This surely isn’t to say that the directors are attempting to reboot or entirely reimagine the nature of Scream, more that it feels as unconventional and ambitious for the current age of horror as the original film did, as opposed to setting out just to be the fifth entry in a long-running series. The usage of soundtrack, shadows, and surprises all conform to Craven’s tone, almost to the point where you could project this picture over the original and see parallels in plot structure and cycle surroundings. There are even instances that seem to reflect time-honored means of frightening the viewer, only to function as misdirects, demonstrating that this Scream isn’t only seeking to parody the current state of horror, but also long-held approaches to the genre. One of the most significant differences is that the brutality in this film is far more intense than in arguably any other Scream film, as it takes every opportunity to remind us that watching a razor-sharp knife slide into various parts of a victim is hard to beat when it comes to making us squirm in our seats. In this aspect, we’re given what may be the most terrifying and unforgiving Ghostface yet, one that seems bigger than life while being totally human.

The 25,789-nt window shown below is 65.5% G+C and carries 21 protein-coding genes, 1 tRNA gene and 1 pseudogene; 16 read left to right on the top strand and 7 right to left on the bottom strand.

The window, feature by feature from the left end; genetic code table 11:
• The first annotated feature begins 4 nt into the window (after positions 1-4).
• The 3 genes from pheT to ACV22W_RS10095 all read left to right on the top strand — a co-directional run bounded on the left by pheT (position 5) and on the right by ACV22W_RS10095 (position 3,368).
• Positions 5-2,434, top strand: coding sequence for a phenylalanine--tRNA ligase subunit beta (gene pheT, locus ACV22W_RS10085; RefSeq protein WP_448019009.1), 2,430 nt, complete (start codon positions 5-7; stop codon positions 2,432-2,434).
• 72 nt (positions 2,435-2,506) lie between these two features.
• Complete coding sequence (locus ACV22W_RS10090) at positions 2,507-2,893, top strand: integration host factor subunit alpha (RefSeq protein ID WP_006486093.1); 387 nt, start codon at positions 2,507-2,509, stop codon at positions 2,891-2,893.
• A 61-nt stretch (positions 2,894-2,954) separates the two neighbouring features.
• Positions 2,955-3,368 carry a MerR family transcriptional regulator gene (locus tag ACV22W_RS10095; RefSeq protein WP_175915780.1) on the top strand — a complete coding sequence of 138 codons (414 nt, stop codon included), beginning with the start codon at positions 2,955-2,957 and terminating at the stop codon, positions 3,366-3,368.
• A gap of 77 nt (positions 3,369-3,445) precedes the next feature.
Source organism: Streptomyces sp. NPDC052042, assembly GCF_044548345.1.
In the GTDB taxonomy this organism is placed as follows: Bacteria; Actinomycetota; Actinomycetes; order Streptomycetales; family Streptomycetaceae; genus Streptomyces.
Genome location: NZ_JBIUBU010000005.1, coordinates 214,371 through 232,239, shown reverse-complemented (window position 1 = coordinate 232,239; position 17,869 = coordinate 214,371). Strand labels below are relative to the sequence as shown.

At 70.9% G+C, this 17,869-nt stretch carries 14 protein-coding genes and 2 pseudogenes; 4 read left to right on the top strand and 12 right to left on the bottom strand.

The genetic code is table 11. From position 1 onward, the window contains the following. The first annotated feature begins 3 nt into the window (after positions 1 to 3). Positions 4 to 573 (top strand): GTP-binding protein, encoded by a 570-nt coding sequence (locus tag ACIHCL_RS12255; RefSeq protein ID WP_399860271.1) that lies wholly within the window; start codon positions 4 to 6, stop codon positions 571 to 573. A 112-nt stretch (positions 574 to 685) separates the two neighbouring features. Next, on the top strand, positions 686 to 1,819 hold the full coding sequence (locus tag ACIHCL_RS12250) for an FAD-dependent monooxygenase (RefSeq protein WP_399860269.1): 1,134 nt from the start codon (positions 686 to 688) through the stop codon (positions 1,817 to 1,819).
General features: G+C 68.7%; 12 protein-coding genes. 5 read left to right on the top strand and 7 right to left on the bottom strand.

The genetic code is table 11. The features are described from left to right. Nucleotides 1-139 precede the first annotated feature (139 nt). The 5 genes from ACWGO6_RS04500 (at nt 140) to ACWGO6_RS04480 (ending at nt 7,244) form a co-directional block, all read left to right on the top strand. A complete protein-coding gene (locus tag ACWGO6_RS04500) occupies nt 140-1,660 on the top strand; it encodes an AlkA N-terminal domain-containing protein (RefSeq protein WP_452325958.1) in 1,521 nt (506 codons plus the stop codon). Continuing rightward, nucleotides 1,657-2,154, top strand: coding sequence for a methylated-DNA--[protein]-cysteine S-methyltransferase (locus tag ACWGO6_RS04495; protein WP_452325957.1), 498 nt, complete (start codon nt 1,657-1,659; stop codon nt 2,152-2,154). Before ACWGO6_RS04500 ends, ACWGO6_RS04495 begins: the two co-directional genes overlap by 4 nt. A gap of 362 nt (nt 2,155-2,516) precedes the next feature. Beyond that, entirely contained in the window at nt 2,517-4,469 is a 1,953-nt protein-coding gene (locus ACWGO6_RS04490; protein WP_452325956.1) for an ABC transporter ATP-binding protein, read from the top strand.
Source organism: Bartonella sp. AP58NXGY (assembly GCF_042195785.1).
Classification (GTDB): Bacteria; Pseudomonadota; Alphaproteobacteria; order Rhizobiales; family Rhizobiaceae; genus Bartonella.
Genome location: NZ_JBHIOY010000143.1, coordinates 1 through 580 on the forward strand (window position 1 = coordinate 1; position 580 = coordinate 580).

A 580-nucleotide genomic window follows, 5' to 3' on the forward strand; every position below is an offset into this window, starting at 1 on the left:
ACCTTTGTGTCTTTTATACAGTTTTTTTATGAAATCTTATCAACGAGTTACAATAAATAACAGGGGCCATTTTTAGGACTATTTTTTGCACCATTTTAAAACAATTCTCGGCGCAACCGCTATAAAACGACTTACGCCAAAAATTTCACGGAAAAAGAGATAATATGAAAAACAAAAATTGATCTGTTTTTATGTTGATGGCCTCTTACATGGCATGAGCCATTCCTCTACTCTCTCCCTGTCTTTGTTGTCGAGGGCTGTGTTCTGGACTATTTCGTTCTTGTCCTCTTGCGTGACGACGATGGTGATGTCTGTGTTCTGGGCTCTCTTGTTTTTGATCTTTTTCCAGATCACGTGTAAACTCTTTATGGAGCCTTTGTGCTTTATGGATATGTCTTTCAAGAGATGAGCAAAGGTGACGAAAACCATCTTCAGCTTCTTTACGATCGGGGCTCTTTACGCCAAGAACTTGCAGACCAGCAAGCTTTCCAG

Aside from the ways in which the Scream franchise satirizes the genre, another hallmark is that we encounter a number of characters and prospective murderers who, throughout the course of a film’s runtime, offer the viewer and on-screen peers evidence that they could be the ones responsible for these heinous acts. As soon as the picture begins, the audience will begin to speculate about Ghostface’s identity, which Scream faithfully recreates. Unfortunately, on a conceptual level, this becomes a limiting factor in the enjoyment of the film, because as the characters level accusations at one another, the audience can’t help but make their own predictions, which evolve over the course of the film, with the true identity of Ghostface not really coming as a surprise. Of course, this is true of almost every murder mystery in history, but the actual revelations and misdirections are unlikely to catch viewers off guard.